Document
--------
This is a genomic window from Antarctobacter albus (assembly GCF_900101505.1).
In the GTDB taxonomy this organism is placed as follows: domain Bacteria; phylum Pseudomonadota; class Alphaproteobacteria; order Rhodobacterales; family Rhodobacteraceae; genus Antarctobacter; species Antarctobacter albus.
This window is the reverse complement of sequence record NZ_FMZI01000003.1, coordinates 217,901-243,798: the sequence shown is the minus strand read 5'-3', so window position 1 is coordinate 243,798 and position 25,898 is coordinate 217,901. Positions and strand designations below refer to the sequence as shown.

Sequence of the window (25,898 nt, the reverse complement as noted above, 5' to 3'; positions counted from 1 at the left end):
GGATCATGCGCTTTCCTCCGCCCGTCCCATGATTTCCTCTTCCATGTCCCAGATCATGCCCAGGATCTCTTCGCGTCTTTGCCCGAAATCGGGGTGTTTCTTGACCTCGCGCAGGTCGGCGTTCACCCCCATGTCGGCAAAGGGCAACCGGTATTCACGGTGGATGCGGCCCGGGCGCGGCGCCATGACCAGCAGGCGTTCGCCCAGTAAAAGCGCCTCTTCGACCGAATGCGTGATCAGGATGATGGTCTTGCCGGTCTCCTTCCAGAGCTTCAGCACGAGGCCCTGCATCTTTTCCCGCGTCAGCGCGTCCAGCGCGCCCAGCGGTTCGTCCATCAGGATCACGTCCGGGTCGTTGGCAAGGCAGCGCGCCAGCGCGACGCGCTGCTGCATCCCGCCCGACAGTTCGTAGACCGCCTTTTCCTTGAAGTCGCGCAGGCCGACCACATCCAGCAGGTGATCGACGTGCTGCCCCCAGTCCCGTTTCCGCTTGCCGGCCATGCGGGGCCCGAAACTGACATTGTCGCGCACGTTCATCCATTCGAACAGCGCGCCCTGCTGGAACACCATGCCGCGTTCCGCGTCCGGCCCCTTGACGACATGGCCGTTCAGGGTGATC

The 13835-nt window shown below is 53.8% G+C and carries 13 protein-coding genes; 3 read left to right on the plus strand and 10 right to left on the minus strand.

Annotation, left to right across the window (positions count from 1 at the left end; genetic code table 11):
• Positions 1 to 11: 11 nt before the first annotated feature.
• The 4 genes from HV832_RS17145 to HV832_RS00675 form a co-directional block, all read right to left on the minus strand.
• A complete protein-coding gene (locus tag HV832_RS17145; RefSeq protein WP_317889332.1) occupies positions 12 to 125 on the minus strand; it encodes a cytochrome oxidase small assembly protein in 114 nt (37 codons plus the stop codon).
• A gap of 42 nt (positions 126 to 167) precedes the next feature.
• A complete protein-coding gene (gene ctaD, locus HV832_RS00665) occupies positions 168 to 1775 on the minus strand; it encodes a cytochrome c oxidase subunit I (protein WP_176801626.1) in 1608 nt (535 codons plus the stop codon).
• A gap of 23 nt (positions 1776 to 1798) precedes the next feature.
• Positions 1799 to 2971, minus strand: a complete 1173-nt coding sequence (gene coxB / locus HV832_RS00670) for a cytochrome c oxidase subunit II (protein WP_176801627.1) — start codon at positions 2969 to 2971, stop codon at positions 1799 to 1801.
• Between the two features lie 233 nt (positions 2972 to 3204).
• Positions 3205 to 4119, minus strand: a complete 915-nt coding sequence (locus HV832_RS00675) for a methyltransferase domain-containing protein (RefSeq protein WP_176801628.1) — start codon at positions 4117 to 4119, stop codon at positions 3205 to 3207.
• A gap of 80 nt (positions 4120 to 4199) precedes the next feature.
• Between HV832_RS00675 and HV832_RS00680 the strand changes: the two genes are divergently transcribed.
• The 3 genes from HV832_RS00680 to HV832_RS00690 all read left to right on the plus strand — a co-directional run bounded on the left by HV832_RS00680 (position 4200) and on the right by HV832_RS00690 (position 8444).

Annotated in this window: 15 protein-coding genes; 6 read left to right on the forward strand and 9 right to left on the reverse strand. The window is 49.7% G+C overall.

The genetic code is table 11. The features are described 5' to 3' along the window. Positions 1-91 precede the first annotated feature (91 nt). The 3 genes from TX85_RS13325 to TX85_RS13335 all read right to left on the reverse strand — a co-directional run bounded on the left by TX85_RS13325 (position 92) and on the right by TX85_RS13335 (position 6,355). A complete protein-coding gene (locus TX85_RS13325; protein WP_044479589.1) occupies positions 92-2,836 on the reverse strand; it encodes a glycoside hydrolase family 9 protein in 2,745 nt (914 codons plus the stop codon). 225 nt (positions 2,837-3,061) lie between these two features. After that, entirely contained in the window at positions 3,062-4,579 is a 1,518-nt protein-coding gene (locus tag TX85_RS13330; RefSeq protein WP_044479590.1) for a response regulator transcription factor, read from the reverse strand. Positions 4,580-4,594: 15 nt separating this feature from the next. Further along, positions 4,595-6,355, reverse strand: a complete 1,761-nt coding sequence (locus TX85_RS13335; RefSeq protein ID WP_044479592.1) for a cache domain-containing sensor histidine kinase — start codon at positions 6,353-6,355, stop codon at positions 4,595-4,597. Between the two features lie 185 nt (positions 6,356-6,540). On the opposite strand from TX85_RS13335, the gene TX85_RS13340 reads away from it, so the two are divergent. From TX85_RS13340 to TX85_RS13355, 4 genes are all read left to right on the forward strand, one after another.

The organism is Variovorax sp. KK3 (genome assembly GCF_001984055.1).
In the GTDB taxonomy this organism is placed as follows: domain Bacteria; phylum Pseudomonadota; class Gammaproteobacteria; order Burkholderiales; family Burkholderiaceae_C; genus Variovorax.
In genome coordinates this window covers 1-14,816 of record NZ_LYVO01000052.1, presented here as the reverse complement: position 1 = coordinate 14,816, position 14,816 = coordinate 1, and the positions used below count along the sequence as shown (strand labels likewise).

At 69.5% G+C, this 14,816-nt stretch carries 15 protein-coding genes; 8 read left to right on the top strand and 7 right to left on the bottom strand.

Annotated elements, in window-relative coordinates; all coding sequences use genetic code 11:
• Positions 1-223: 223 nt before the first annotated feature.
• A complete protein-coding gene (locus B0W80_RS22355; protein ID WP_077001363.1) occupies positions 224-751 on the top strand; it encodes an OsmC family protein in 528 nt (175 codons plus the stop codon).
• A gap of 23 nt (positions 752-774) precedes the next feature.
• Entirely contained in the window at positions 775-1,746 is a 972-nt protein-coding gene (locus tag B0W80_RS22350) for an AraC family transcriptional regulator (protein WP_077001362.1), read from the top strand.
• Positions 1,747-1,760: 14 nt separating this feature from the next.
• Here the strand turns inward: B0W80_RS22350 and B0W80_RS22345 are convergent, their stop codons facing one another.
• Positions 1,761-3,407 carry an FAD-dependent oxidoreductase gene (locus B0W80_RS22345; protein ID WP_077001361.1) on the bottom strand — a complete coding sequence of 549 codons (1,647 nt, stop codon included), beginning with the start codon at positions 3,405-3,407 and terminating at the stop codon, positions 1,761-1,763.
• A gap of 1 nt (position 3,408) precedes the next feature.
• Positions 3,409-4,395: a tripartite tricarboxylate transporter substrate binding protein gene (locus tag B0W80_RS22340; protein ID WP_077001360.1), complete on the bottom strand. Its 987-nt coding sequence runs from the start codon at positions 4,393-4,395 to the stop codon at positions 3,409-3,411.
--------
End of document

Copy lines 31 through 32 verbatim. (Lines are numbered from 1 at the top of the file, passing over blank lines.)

• Positions 1,747-1,760: 14 nt separating this feature from the next.
• Here the strand turns inward: B0W80_RS22350 and B0W80_RS22345 are convergent, their stop codons facing one another.